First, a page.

Buzz over Wriddhiman Saha exit
Wriddhiman Saha is learnt to have verbally asked for a No-Objection Certificate (NOC) from the Cricket Association of Bengal (CAB) as he doesn’t seem to be keen on representing the state any further.
The 37-year-old wicketkeeper-batter, now busy with his IPL commitments for Gujarat Titans, said nothing on record. But sources close to him claimed Saha felt “insulted” by the state association’s “attitude” towards him. He is learnt to have expressed his views clearly during a conversation with CAB president Avishek Dalmiya on Tuesday.
Both Saha and senior India pacer Mohammed Shami were included in the Bengal squad for their Ranji Trophy quarter final clash versus Jharkhand in Bangalore from June 6. While one of the CAB officials spoke to Shami to seek his availability, the sources said, none from the association got in touch with Saha before including his name in the 22-man squad which was announced on Monday. Such attitude upset Saha very much, the sources said.
Of course, Shami is still one of the Team India regulars, especially in Test cricket, while the national team doors for Saha are as good as closed. But a minimum “courtesy call” from the CAB to Saha, who has represented India in 40 Tests, before finalising the Bengal squad could have made him feel a little better, the sources said.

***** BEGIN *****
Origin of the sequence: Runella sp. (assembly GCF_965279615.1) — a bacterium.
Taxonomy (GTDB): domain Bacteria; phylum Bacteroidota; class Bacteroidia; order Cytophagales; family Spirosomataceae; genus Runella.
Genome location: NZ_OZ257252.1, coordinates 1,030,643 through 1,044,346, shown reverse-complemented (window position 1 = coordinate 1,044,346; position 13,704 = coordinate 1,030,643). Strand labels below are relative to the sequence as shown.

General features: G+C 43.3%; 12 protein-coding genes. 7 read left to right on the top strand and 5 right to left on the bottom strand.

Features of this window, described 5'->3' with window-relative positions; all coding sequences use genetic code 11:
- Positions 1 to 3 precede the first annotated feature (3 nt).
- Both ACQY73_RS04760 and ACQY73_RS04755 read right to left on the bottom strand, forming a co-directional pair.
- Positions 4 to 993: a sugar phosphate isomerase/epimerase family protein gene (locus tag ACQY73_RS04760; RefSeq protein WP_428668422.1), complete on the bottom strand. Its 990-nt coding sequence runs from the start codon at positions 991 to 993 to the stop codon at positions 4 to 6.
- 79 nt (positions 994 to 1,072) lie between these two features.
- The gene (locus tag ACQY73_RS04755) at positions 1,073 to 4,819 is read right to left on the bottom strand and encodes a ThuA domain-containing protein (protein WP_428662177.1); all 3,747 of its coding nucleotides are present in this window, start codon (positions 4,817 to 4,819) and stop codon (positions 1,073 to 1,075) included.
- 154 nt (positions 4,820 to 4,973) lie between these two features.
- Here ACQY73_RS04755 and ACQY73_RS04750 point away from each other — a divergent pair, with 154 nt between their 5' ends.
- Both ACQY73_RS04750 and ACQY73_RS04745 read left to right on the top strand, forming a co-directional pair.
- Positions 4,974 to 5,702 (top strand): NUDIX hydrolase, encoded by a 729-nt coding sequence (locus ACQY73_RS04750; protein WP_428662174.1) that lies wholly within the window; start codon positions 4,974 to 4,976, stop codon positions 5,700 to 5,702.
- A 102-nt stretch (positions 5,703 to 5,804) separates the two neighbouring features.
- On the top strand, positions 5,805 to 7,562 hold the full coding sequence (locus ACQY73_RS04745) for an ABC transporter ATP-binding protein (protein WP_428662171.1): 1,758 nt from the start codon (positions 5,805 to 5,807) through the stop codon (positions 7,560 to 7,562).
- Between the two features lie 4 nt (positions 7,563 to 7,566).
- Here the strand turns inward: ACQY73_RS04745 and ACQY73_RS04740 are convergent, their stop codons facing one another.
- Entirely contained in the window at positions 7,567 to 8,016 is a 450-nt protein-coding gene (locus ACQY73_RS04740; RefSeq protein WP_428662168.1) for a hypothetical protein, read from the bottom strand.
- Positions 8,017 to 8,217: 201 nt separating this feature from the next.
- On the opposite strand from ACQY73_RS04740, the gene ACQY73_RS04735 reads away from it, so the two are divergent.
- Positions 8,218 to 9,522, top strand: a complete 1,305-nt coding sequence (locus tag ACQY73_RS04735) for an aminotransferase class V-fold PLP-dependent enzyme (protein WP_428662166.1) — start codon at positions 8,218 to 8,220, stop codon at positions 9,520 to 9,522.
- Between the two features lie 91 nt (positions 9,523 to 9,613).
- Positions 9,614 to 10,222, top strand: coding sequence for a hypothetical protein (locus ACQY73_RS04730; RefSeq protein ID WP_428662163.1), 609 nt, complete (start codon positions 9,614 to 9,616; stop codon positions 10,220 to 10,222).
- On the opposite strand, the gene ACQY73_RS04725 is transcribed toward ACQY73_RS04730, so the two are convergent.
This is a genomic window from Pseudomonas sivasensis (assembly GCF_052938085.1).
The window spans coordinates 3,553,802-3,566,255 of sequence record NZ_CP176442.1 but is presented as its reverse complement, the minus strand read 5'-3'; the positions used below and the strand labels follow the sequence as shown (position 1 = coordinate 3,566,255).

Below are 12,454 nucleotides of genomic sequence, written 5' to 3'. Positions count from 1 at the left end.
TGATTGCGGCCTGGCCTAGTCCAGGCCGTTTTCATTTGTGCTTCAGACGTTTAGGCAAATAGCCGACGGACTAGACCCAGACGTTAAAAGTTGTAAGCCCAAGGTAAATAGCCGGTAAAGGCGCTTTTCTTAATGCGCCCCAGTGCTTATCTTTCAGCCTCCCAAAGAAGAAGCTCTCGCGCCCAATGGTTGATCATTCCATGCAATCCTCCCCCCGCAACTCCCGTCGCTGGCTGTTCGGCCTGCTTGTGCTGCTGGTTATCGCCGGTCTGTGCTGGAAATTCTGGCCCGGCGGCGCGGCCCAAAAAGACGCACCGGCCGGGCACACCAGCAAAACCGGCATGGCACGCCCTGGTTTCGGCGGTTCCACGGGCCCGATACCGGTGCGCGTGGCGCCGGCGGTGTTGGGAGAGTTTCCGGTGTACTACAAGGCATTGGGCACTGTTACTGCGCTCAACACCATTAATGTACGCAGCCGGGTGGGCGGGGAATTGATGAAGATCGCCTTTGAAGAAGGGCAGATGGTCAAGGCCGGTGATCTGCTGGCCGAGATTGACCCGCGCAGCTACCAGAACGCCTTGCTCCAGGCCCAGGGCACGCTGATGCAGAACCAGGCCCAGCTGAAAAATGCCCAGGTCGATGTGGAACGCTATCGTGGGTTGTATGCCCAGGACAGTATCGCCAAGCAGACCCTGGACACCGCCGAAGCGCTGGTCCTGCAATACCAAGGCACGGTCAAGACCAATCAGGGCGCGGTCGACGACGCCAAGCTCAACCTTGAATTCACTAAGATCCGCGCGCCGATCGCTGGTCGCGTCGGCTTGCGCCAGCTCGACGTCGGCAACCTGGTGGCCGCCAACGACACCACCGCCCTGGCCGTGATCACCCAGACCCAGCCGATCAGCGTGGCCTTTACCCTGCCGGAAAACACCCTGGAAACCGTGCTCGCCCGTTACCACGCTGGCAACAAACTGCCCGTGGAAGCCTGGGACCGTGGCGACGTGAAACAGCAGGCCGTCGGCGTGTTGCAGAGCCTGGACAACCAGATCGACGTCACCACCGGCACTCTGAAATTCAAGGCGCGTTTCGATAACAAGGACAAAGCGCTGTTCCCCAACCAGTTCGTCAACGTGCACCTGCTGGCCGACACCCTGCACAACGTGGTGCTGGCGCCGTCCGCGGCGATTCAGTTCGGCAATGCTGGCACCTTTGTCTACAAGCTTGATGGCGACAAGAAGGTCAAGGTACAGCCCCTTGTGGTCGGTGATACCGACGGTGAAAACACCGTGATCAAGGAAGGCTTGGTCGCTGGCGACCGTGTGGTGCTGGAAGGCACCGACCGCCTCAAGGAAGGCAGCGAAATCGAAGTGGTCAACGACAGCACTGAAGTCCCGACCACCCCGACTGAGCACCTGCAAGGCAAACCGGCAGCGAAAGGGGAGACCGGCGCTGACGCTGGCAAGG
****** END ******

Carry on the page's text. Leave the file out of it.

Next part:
The sources added that what also annoyed Saha was none from the CAB making any effort to communicate with him after its joint secretary Debabrata Das questioned his commitment towards Bengal a few months ago.
Saha’s decision to skip the Ranji group phase citing “personal reasons”, hadn’t gone down well with the CAB, though the association had tried to distance itself from the joint secretary’s comments.
Till late on Tuesday night, the CAB hasn’t received anything in writing from Saha as far as the NOC is concerned.
It appears that based on Saha’s current form in the ongoing IPL for table toppers Titans, the CAB went ahead and asked its selection committee to add his name in the squad.
The association, however, tried its best to remain tight-lipped. “Any discussion that happens between a player and an organisation is strictly between that player and the organisation,” Dalmiya said.